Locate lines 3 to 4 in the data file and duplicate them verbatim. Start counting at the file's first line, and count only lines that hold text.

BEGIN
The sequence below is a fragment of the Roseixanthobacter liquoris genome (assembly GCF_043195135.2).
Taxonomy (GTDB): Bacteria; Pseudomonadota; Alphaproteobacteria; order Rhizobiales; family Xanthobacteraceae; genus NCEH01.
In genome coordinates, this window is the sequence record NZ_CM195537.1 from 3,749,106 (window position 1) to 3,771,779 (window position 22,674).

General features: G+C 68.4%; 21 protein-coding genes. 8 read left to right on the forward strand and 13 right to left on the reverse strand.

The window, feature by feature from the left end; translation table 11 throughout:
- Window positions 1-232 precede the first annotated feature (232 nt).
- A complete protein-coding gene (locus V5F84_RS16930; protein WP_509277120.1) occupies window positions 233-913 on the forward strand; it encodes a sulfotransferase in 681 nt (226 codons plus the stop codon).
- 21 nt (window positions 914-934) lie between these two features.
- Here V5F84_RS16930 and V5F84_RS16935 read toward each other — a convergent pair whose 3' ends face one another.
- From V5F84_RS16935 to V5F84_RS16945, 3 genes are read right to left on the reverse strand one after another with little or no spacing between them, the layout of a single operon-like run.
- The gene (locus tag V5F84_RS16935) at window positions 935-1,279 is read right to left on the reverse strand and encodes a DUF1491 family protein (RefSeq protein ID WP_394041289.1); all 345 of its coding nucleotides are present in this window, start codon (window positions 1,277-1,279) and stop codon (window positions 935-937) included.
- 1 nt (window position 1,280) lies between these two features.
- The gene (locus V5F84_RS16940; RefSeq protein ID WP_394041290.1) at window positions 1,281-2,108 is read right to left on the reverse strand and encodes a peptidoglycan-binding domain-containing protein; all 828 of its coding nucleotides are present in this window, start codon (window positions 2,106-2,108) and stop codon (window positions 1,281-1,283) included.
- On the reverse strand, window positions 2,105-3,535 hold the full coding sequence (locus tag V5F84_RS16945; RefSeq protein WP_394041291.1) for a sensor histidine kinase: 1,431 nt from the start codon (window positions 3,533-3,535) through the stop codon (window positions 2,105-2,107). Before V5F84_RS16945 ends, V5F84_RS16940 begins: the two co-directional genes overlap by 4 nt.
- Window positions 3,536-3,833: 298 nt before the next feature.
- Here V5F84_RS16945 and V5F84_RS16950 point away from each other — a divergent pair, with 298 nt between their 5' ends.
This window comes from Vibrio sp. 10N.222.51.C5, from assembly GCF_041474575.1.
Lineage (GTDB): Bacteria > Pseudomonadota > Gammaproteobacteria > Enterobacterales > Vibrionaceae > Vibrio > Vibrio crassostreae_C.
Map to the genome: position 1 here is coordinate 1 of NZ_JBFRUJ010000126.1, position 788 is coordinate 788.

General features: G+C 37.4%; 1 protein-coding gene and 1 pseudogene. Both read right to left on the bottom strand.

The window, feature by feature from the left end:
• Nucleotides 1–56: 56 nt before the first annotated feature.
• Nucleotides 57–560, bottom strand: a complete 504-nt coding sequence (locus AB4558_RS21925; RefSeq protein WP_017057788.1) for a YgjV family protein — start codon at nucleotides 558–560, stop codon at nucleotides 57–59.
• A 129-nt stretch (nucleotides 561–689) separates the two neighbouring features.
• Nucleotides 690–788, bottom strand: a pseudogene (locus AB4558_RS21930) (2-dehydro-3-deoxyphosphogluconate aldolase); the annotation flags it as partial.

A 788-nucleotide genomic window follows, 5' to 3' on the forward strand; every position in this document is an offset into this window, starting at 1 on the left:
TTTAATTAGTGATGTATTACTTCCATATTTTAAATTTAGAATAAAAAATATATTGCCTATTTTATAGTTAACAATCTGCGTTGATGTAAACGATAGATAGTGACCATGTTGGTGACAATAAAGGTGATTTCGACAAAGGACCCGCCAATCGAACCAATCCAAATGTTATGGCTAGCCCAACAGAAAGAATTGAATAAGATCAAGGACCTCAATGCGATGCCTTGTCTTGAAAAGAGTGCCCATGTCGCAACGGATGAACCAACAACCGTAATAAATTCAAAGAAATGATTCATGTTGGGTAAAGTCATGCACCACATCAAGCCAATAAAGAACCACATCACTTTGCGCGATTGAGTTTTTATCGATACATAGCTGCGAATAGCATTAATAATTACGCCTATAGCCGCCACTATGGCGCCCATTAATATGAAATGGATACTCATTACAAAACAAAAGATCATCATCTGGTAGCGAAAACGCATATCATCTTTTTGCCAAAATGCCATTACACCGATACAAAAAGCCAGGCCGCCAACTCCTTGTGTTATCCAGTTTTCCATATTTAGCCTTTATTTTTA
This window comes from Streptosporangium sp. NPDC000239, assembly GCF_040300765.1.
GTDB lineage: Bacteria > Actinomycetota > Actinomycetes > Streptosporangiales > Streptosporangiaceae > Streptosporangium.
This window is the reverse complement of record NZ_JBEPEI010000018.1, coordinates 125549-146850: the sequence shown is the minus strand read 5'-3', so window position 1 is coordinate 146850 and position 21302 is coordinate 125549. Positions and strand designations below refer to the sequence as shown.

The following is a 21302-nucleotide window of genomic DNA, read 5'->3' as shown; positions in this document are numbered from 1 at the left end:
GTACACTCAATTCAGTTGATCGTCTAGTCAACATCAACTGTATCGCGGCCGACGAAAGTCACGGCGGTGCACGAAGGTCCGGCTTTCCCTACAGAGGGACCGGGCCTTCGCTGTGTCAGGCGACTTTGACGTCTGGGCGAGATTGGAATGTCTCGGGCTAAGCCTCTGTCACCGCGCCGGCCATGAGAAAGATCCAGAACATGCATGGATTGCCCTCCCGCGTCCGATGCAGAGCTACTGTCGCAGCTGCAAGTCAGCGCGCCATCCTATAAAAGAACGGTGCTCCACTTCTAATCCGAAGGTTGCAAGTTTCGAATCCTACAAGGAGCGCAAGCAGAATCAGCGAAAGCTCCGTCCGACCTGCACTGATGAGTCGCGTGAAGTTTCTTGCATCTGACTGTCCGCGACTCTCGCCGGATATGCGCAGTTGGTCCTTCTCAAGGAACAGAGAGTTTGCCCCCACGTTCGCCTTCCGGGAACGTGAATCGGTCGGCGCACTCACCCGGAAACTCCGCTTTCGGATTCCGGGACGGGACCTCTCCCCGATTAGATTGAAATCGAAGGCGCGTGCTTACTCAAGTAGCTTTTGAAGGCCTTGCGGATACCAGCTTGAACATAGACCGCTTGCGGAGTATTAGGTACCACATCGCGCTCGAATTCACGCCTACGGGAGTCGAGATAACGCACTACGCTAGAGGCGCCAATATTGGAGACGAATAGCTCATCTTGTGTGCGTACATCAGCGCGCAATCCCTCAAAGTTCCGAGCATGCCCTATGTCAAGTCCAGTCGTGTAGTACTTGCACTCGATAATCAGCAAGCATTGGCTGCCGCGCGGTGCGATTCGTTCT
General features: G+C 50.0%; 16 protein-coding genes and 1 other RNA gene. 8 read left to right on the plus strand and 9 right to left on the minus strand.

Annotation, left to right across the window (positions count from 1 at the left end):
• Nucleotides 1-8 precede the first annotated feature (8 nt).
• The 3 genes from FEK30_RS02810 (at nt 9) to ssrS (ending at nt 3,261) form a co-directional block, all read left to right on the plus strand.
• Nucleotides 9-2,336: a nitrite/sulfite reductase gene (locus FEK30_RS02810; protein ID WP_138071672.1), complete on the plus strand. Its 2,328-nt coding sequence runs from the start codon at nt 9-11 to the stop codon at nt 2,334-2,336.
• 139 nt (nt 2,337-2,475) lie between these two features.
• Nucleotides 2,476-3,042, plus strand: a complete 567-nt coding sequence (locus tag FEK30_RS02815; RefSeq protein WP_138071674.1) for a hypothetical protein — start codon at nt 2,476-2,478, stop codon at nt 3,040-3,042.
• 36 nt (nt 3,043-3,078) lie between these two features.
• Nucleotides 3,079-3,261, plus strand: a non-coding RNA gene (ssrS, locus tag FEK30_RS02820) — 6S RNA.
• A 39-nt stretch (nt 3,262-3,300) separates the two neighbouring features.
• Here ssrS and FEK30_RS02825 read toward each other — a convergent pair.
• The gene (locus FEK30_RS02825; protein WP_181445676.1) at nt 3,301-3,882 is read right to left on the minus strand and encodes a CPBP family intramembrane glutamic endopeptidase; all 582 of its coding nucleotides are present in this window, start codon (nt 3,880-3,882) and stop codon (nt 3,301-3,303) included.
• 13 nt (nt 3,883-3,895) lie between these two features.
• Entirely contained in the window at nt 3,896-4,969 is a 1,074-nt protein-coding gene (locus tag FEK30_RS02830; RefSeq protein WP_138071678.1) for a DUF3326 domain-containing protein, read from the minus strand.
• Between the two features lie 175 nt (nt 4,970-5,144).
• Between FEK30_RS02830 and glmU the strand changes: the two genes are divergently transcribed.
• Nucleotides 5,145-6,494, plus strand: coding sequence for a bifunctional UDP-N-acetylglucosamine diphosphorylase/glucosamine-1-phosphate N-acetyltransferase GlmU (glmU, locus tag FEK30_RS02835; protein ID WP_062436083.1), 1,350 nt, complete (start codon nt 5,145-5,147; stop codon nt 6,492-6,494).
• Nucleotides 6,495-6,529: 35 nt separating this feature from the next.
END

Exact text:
In genome coordinates, this window is the sequence record NZ_CM195537.1 from 3,749,106 (window position 1) to 3,771,779 (window position 22,674).

General features: G+C 68.4%; 21 protein-coding genes. 8 read left to right on the forward strand and 13 right to left on the reverse strand.